In Ervin’s letter, she wrote that she actually has visited Wildflower on several occasions, including a couple of times on her own. Masta alleged that Ervin and Slagle were making inaccurate statements to the client without actually having visited the subdivision. “I have visited Wildflower on at least three planning board trips and a couple of times on my own,” wrote Ervin.
“Further on, she refers to comments Al Slagle allegedly made about not being able to get insurance at Wildflower. In discussions about slope development, we have often mentioned the fact that homeowners’ insurance does not cover any damage resulting from earth movement. This is an important fact, not an opinion, and is quite different from saying that insurance companies would not insure at Wildflower,” Ervin wrote.
Ervin went on to write that Levine, the client who opted out of his contract in Wildflower, referenced a blog he had read on the internet about FEMA designating all Western North Carolina counties landslide-hazardous in 1998. According to Ervin’s letter, the blog stated that “Robert Ullmann and Hardy Smith, Ultima Carolina copartners, should have known that the Macon County, N.C. Wildflower subdivision tract was not suitable or safe for residential development. This risk assessment was based primarily on soil survey data.”
The blog was authored by Lynne Vogel, not Susan Ervin, according to Ervin’s statement to the Board of Commissioners. “Vogel does quote a piece from a letter to the editor I wrote as a private citizen, with reference to me being a Cowee resident,” said Ervin. “That is, in fact, my opinion, one that many well-informed people share, one that many in Cowee share, one that is expressed reasonably,” Ervin wrote. “I am exercising my right as a citizen in expressing that opinion, and I did not claim to represent the position of the county,” wrote Ervin.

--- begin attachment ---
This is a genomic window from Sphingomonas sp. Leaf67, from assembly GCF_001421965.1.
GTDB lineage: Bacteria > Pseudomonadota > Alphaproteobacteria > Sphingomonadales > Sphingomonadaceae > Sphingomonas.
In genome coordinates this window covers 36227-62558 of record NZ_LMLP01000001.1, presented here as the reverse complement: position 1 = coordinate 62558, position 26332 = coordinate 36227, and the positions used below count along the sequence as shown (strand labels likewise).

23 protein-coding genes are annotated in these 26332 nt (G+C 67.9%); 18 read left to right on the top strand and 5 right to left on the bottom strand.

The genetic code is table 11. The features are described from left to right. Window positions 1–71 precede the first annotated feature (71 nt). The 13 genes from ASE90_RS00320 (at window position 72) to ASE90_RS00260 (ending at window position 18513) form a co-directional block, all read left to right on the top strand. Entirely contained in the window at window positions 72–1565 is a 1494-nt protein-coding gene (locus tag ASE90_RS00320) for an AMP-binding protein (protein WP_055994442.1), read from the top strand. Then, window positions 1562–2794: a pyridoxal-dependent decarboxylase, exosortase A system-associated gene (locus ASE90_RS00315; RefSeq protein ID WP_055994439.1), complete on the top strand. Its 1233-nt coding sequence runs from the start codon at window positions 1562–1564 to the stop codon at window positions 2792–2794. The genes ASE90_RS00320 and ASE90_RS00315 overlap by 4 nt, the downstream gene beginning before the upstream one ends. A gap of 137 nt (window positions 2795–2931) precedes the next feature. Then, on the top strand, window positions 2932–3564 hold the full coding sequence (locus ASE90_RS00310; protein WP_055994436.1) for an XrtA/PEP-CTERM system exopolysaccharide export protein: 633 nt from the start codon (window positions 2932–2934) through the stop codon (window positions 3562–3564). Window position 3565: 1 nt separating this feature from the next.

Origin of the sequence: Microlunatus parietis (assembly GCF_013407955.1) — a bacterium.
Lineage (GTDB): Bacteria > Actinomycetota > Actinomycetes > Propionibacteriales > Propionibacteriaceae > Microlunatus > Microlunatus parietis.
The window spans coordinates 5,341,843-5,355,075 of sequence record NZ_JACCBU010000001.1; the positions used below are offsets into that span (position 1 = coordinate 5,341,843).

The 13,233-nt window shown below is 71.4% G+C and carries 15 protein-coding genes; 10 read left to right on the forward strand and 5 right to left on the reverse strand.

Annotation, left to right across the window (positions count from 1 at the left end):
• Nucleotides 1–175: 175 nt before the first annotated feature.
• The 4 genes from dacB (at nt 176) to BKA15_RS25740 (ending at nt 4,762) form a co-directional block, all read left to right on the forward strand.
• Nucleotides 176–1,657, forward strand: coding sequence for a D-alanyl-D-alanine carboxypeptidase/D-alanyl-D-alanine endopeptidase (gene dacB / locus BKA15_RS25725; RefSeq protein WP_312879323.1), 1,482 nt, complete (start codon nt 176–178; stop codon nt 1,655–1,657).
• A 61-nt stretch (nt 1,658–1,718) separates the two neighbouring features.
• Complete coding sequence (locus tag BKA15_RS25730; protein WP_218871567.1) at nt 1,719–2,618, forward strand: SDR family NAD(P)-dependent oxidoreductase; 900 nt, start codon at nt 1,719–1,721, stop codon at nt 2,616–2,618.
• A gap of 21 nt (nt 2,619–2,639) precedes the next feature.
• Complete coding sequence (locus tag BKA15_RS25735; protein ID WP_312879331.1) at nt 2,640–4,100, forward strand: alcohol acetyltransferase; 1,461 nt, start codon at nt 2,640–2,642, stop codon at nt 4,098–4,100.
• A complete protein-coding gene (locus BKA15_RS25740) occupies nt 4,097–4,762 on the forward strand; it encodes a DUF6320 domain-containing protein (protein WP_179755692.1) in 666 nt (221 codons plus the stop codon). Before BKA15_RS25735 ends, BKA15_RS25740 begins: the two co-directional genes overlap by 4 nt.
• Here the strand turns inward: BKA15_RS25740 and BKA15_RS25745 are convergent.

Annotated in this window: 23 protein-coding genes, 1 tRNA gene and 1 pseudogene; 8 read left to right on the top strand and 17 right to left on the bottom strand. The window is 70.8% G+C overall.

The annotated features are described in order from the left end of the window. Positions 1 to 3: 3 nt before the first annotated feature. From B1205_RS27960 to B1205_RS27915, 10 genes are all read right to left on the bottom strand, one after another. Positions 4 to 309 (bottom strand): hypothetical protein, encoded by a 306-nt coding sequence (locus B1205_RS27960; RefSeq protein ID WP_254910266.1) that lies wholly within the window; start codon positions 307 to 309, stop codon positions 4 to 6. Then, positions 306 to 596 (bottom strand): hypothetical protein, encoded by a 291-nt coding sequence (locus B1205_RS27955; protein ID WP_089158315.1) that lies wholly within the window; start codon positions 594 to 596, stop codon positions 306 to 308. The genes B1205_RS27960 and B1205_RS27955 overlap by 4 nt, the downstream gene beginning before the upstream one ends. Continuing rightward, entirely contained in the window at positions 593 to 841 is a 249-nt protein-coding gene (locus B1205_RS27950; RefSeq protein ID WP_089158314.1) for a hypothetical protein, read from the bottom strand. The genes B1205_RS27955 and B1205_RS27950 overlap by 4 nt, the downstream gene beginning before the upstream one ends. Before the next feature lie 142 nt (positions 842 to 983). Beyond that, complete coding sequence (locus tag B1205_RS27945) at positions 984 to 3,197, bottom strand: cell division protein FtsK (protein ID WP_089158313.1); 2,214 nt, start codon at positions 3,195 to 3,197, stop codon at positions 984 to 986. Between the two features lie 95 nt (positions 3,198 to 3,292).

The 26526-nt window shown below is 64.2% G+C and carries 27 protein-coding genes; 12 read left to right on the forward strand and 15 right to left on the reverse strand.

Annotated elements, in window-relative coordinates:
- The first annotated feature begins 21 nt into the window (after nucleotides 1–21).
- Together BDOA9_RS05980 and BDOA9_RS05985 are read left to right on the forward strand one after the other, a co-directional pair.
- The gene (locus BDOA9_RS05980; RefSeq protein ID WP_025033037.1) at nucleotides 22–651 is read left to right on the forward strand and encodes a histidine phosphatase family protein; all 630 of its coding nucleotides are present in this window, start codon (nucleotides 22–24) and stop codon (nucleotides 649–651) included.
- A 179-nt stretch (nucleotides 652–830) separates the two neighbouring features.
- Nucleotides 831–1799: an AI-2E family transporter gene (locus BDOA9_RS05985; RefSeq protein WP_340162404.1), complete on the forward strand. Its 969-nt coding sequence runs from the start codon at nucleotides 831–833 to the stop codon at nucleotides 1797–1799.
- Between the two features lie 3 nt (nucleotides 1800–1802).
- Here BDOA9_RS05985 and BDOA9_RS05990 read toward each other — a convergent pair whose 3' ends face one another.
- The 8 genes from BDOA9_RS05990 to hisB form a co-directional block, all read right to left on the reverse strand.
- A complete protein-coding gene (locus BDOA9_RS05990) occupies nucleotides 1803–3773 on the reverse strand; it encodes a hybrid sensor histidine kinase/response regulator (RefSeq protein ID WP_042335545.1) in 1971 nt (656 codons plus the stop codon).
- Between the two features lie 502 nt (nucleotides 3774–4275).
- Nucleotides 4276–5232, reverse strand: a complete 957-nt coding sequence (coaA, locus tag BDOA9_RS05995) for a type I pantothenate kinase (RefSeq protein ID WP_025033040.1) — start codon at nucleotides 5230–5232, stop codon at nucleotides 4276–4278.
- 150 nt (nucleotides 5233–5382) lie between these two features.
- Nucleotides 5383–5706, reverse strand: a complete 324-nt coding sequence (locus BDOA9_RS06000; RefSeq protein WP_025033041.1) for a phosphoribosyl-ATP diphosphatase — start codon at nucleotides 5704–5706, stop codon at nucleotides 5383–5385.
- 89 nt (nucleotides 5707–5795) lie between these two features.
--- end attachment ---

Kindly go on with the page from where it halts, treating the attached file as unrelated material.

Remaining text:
Slagle also wrote that he has visited Wildflower at least seven times that he could recall, and never told Levine “good luck getting insurance as companies won’t insure in Wildflower,” as Masta alleged. “I did not say this,” Slagle wrote. “Mr. Levine expressed concern that people who bought in The Ridges (Wildflower) would not be able to get Homeowners insurance. He asked if supplemental insurance could be purchased which would cover earth movements, and I told him I didn’t know,” continued Slagle.
Masta stated to commissioners that Slagle told Levine “no builders will build in Wildflower,” but Slagle denied making such an accusation. “To say I said something to that effect is ludicrous,” Slagle wrote.
Slagle added that he never stated or implied that he was representing the county during his conversation with Levine.
At the November 8 commissioners meeting, Masta stated “we stood in front of the planning board and gave full disclosure on our intentions for the property and asked if anyone had any concerns about our project to let us know and we would address them promptly.” Slagle said the particular meeting Masta is referring to “dealt strictly with preliminary plat approval under the Subdivision Ordinance for the Clubhouse Phase consisting of 12-13 lots in the immediate vicinity of the clubhouse. Both Susan Ervin and I asked numerous questions regarding the information on the plat, and I abstained from the vote because all of the information required by the ordinance was not on the plast.”
Slagle went on to write that Mr. Pinner’s letter was essentially bizarre and unbelievable. “I had no conversations with anyone — local or otherwise — who was considering purchasing a lot in The Ridges, or who was planning on attending the sales event.”